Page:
The Alamo is under siege again, but this time from the trust that manages the Alamo. More specifically, it's not the Alamo itself that is under siege, but a tavern that is located near by. And the trust has an ally to support its attack on the tavern owner: the government. The weapon of choice: eminent domain.
"The Alamo Trust, a nonprofit that manages the site, wants to expand the Alamo museum, which would include building a theater and civil rights exhibit where Moses Rose's Hideout currently stands. Cantu says that in 2016, the group made its first offer of a million dollars, signed by then-Land Commissioner George P. Bush, which would've barely covered his outstanding loans. Four years later, they upped it to $2 million.", according to an article by Reason.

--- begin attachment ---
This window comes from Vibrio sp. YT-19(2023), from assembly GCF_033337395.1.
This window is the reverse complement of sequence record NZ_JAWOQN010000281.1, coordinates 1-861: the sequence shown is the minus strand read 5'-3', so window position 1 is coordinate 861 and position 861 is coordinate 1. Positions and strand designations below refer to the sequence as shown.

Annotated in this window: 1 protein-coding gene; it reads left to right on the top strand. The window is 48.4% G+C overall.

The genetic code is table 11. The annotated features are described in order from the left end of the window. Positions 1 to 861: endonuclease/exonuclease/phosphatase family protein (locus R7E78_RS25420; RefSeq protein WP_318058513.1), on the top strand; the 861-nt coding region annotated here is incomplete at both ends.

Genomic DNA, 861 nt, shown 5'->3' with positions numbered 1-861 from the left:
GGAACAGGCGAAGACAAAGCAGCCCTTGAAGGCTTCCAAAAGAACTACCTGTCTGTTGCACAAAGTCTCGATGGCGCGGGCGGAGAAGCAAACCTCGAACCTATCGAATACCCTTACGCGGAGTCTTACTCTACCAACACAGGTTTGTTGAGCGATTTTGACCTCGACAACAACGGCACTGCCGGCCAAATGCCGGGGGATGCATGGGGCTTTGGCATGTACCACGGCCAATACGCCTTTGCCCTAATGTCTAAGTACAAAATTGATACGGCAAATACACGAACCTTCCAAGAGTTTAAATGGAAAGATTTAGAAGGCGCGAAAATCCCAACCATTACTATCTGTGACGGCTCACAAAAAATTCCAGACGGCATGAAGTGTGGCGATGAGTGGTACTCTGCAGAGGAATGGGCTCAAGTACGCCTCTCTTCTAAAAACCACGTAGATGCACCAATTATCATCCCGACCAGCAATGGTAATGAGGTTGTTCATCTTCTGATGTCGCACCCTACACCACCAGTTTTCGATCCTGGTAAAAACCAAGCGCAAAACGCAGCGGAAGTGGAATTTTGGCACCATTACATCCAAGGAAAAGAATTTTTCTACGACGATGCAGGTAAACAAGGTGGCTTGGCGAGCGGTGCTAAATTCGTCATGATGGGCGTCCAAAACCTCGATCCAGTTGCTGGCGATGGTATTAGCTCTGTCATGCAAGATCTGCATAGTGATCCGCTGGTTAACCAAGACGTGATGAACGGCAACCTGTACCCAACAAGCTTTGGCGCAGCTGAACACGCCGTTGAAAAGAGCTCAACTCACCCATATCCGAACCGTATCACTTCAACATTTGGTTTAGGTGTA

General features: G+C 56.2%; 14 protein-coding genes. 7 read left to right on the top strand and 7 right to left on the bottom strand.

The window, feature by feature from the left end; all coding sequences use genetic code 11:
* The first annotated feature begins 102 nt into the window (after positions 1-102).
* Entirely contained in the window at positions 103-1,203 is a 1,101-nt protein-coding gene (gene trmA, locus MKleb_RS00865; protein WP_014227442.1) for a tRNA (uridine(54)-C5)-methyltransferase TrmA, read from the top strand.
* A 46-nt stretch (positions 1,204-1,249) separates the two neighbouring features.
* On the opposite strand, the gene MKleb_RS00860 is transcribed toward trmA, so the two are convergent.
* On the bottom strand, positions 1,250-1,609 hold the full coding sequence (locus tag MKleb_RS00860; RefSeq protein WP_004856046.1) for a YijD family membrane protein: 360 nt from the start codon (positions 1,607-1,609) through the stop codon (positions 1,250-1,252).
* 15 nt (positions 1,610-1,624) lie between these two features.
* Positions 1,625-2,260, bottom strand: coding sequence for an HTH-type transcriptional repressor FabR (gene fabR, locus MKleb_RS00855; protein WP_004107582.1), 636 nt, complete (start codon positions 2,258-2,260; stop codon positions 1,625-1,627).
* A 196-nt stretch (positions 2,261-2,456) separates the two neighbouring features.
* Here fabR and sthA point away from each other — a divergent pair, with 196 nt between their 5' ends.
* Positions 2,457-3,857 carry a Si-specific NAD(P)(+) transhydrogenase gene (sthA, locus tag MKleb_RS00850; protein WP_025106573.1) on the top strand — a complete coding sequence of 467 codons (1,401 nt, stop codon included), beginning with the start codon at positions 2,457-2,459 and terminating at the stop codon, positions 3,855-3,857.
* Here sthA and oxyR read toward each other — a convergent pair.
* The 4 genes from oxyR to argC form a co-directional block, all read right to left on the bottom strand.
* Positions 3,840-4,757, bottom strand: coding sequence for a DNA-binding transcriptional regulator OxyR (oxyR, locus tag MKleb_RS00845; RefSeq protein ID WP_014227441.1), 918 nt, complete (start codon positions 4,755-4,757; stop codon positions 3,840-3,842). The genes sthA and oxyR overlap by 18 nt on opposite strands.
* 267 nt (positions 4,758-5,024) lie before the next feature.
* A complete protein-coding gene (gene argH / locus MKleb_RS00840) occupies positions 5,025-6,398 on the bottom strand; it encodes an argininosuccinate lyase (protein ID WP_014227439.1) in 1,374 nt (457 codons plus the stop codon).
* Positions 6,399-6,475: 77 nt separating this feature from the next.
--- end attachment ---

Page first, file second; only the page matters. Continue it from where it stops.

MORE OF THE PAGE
The owner took a risk by investing in an empty building and turned it into profitable business. He has every right to decide whether he wants to sell his business, when he wants to sell it, and at what price to sell it. The city has benefited from his hard work through the taxes it received and by the tavern being part of a revitalization of what used to be a dead part of town.
Yet when the owner refused to sell at what was offered, the trust decided to bring in the heavy guns. Now the owner may have no choice but to sell at what the government determines is "fair market value."
I doubt the framers of the Constitution envisioned building a theatre and gift shop as valid justifications when they wrote the Fifth Amendment.